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Maleek Williams' comeback leads to NCAA wrestling finals

Upper Iowa junior earns medal two years after stroke and heart surgery

Upper Iowa’s Maleek Williams drives back Seton Hill’s Vincent Distefanis during their 125 lbs. quarterfinal match at the NCAA Division II Wrestling Championships at the U.S. Cellular Center in northeast Cedar Rapids on Friday, March 9, 2018. Williams won. (Jim Slosiarek/The Gazette)
Upper Iowa’s Maleek Williams drives back Seton Hill’s Vincent Distefanis during their 125 lbs. quarterfinal match at the NCAA Division II Wrestling Championships at the U.S. Cellular Center in northeast Cedar Rapids on Friday, March 9, 2018. Williams won. (Jim Slosiarek/The Gazette)
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CEDAR RAPIDS — Maleek Williams overcame battles this weekend that paled in comparison to the ones he had to win just to get in position for a national title.

The nation’s top-ranked wrestlers, tied scores with time ticking down and the demands of one the toughest sports seem less challenging when you’ve already won a fight for your life.

Williams reached the 125-pound finals of the NCAA Division II Wrestling Championships on Saturday at the U.S. Cellular Center. He earned All-American honors in his third nationals appearance. The feat came about 2 1/2 years after suffering a stroke and open-heart surgery to repair a hole in his heart that contributed to it.

“With God all things are possible,” Williams said. “If he really wanted to, he could have took my life that day and I wouldn’t have been able to do it, but he gave me a second chance for a reason. I’m pretty sure this is the reason why he gave me that second chance.”

Faith never wavered in Williams, who was just 19 at the time of the stroke. He continued to tell himself he would return to the mat during preparation for the procedure and his recovery. Williams qualified as a freshman just a few months later, but he wasn’t content.

“I made it back and I made it to the national tournament,” the Peacock junior said. “I’m like, you know what, that’s not enough. We can do a lot more. We can be an All-American. We can be a national champ, but we have to keep training and keep training hard.”

Williams reached the championship bout with an 8-3 semifinal victory over Nebraska-Kearney’s Josh Portillo. He gave up the tying takedown in the final minute and stared at the clock with 32 seconds left, realizing he had to score. He escaped and added a takedown and two nearfall on Portillo’s last-ditch attempt for points.

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“It felt real good,” Williams said about the semifinal finish. “It was emotional.

“It’s a great feeling. Words can’t even describe it. It’s a totally different feeling. I can’t explain it. It’s overwhelming.”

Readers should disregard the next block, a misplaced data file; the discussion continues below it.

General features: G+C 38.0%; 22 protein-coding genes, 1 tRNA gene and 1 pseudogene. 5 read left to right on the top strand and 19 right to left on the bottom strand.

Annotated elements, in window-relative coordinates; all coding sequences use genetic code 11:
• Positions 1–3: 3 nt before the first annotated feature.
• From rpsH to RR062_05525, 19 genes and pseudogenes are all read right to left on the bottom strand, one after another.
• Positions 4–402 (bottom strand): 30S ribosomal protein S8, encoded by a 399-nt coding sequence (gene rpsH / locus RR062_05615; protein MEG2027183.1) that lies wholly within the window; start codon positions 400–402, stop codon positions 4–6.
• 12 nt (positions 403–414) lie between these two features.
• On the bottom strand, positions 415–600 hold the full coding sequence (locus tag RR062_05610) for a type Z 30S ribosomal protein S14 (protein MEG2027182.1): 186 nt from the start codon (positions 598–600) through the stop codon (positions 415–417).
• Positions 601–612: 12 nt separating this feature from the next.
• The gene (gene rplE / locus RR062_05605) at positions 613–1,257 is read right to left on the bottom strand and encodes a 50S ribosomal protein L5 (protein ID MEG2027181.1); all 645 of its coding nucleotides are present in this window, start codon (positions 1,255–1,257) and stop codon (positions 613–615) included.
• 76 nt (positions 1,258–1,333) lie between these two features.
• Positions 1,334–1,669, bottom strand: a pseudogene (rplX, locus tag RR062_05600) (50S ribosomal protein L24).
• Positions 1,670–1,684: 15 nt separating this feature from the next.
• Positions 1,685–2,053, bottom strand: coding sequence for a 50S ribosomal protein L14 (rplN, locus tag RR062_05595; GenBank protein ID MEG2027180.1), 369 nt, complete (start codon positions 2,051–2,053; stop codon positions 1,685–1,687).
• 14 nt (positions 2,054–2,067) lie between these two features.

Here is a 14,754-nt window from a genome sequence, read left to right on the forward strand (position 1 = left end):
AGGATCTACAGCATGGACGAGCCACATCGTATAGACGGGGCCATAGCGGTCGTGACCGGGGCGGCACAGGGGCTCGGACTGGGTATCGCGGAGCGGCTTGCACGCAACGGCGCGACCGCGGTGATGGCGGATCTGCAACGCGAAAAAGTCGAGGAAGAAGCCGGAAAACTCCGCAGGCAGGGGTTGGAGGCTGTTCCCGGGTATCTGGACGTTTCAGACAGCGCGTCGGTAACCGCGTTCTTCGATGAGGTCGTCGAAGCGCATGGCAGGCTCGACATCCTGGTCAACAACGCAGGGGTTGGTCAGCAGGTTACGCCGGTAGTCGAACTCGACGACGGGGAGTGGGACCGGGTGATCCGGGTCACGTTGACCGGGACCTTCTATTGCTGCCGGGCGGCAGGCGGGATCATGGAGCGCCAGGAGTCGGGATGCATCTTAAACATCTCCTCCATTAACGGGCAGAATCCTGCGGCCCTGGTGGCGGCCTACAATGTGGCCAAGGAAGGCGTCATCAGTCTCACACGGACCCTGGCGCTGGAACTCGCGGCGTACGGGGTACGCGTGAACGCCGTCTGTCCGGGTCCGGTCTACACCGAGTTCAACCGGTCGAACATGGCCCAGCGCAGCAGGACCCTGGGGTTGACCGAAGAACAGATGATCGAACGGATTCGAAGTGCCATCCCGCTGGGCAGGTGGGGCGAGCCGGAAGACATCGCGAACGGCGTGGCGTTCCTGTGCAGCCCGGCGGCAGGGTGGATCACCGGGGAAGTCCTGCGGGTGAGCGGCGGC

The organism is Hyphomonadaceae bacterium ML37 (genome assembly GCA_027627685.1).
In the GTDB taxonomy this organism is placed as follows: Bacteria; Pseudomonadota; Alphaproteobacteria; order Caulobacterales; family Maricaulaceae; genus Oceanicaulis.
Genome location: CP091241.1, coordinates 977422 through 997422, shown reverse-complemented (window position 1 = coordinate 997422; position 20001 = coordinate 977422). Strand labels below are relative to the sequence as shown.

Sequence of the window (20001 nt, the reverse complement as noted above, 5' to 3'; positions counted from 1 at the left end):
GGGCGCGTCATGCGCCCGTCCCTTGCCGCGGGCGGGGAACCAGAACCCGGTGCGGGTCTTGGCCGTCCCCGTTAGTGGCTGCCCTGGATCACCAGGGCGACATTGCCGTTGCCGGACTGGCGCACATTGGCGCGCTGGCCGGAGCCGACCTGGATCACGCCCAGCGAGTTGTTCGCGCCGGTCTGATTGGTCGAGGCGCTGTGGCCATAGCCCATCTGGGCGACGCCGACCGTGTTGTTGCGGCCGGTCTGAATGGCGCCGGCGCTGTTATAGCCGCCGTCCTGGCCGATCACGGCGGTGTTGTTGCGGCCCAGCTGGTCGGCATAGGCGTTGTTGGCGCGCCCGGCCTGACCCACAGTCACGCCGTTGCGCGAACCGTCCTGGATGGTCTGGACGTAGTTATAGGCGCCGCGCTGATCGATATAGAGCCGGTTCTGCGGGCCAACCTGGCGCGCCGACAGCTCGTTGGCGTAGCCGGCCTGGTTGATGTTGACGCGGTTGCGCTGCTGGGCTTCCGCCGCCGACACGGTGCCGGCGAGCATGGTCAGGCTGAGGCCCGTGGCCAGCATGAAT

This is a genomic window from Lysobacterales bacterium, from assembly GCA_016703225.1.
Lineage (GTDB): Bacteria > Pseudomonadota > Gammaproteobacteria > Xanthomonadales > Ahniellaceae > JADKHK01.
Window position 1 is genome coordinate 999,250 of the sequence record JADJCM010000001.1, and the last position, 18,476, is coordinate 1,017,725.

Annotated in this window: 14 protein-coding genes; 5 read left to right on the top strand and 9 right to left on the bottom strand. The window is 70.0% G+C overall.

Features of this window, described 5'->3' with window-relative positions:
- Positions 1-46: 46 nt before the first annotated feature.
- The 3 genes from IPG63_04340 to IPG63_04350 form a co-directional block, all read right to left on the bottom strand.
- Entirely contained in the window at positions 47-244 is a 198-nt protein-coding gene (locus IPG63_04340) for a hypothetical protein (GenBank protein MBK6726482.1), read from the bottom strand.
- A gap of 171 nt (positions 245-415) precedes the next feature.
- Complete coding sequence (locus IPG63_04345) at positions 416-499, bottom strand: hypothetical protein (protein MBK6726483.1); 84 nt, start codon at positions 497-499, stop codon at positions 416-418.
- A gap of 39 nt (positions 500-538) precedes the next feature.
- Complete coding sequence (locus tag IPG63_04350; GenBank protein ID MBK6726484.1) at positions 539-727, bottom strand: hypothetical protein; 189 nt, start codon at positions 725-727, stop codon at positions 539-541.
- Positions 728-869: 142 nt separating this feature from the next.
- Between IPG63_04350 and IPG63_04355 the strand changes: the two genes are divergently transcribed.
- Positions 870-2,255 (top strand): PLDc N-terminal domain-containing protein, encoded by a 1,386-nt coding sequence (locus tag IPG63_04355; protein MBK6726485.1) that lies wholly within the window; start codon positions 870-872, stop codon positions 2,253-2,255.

In his corner, Upper Iowa Coach Heath Grimm bounced with excitement. Grimm, his wife Angela and his two daughters served as a surrogate family for Williams, who was determined to remain in Fayette despite his family being in Florida. He has witnessed each moment of Williams’ comeback.

“Tomorrow’s promised to nobody,” Grimm said. “We’re very grateful and blessed to be here. We have a lot of good people around him and you’re starting to see the fruits of everyone’s labor, including himself.

“It’s a nice culmination of seeing him get his hand raised and a chance to win an NCAA championship.”

Williams didn’t catch his coach’s reaction, but he experienced an emotional moment when he was met with tears and a hug from Angela Grimm.

“Having her cry and being proud of me and him being proud and all of them being proud,” Williams said, “it made me feel a lot better because it’s been so long,”

Portillo places

Josh Portillo dropped to his knees and took a few moments of emotional reflection on his recent journey. One that started at South Dakota State and ended on the awards stand for Nebraska-Kearney. Portillo transferred between semesters, becoming the Lopers’ 125-pound starter and placing fifth.

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“I came in here wanting a national title, of course,” Portillo said. “It still kind of bites after the tough semifinal loss. I’m also extremely happy.”

Portillo said he experienced a “dark time” at SDSU and considered leaving wrestling altogether. He left at the start of November and began to visit schools again. He settled on Kearney, a place he said he should have been from the start.

“I really love where I’m at now,” Portillo said. “I was thanking my coaches because they took me in and always believed in me.”

This has been a special month for the Portillo family. Twin brother, Justin, who also transferred from SDSU, was an NAIA All-American for Grand View last week in Des Moines.

“It’s awesome but he one-upped me twice,” Josh Portillo said. “He was the first All-American in our family and he got third. I got fifth. He is a couple rungs above me but it will give me motivation to catch him.”

The brother duo combined for five state titles at Clarion-Goldfield-Dows with Josh winning three.

Johnston, Malcom medal

Former Iowa preps Zach Johnston and Matt Malcom earned All-American honors Saturday.

Malcom, a state champion at Glenwood, finish fourth at 157 for Nebraska-Kearney. Johnston, an ADM state champ and three-time finalist, placed seventh at 174 for Minnesota State.

l Comments: (319) 368-8679; kj.pilcher@thegazette.com

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